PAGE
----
A team of scientists at the University of California, San Diego School of Medicine and their colleagues have re-engineered a light-absorbing protein that, when exposed to blue light, produces a form of molecular oxygen that can be made visible by electron microscopy (EM).1 The development may improve the applicability of electron microscopy to biological research, says Nobel laureate Roger Tsien—in much the same way that green fluorescent protein (GFP) and related proteins have made light microscopy more powerful and useful. Tsien, who led the new research, was co-winner of the Nobel Prize for co-developing and expanding the use of GFP for in-vivo imaging.
EM provides a much higher spatial resolution (up to 100x) than light microscopy, but current EM technologies do not distinguish or highlight individual proteins in these images.
The scientists began with a protein, from the flowering cress plant Arabidopsis thaliana, that absorbs blue light. Its normal function is to trigger biochemical signals that inform the plant how much sunlight it is receiving. “We rationally engineered the protein based on its atomic model so that it changes incoming blue light into a little bit of green fluorescence and a lot of singlet oxygen,” said the paper’s first author, Xiaokun Shu, now an assistant professor at UC San Francisco. The researchers then used established methods to convert singlet oxygen production into a tissue stain that the electron microscope can “see.” They tested the utility of the modified protein, dubbed “miniSOG,” as an EM marker by first using it to confirm the locations of several well-understood proteins in mammalian cells, nematodes and rodents, and then used it to successfully tag two neuronal proteins in mice whose locations had not been known.
|MiniSOG, a small and efficient singlet oxygen generator, is engineered from a blue light photoreceptor based on protein crystal structure, with a) a confocal fluorescence image of miniSOG targeted to the mitochondria in body wall muscles of C. elegans; b) and c) thin section EM images of a portion of C. elegans showing a subset of labeled mitochondria in the body wall muscle (arrow) and adjacent unlabeled mitochondria in a different cell type (arrowheads); d) and e) ultrastructural localization of miniSOG-labeled synaptic cell-adhesion molecules (SynCAMs) in cultured cortical neurons, where d) SynCAM1 fusion reveals uniform membrane labeling at the presynaptic apposition (arrow), and e) SynCAM2 fusion shows postsynaptic membrane labeling (pointed by arrow). Ultrastructural details including synaptic vesicles and nerve terminal substructure were well preserved in both d) and e); and f) and g) ultrastructural localization of miniSOG-labeled synaptic cell-adhesion molecule 2 (SynCAM2) in intact mouse brain. a) depicts a large area (~14 × 14 µm) of one of the tissue sections imaged by serial block-face scanning electron microscopy. b) depicts enlargement of the region boxed in (a), and reveals postsynaptic membrane labeling (pointed by arrow) apposing a presynaptic bouton containing vesicles. Ultrastructural details, including synaptic vesicles and membrane-bound structures of synapses, were well preserved and easily recognizable (e.g., arrowhead in the upper left).1|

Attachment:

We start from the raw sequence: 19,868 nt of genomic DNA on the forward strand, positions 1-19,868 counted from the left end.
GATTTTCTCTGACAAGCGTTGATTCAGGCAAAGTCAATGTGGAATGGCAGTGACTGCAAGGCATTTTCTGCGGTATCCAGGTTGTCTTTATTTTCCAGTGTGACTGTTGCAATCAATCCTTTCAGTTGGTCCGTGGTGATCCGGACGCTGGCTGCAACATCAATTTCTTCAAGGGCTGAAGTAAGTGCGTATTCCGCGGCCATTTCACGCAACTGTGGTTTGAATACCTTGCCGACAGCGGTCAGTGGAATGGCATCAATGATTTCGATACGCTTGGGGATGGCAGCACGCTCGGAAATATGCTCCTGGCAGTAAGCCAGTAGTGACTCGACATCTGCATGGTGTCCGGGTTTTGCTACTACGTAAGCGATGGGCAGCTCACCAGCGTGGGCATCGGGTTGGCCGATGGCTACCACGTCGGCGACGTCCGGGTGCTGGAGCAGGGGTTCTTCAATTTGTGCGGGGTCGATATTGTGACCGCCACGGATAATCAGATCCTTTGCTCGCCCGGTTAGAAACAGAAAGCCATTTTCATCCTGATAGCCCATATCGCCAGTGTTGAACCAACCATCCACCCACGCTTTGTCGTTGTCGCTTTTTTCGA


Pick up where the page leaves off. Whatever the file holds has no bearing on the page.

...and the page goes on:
Tsien is optimistic that miniSOG will grant new powers to EM, permitting scientists to pursue answers to questions previously impossible to ask. MiniSOG will especially be useful to scientists who investigate cellular and subcellular structures, including neuronal circuits at nanometer resolution, in multicellular organisms since previous methods have great difficulty in achieving both efficient labeling and good preservation of the structures under study.
Even with its ability to render extraordinarily detailed, three-dimensional images of objects at resolutions in the tens of nanometers, EM will never replace light microscopy because it does not allow imaging of live tissue. But the approach now has an additional ability to complement optical methods that biomedical investigators will find useful.—Barbara G. Goode
1. X. Shu et al., PLoS Biol. 9 (4): e1001041, doi:10.1371/journal.pbio.1001041.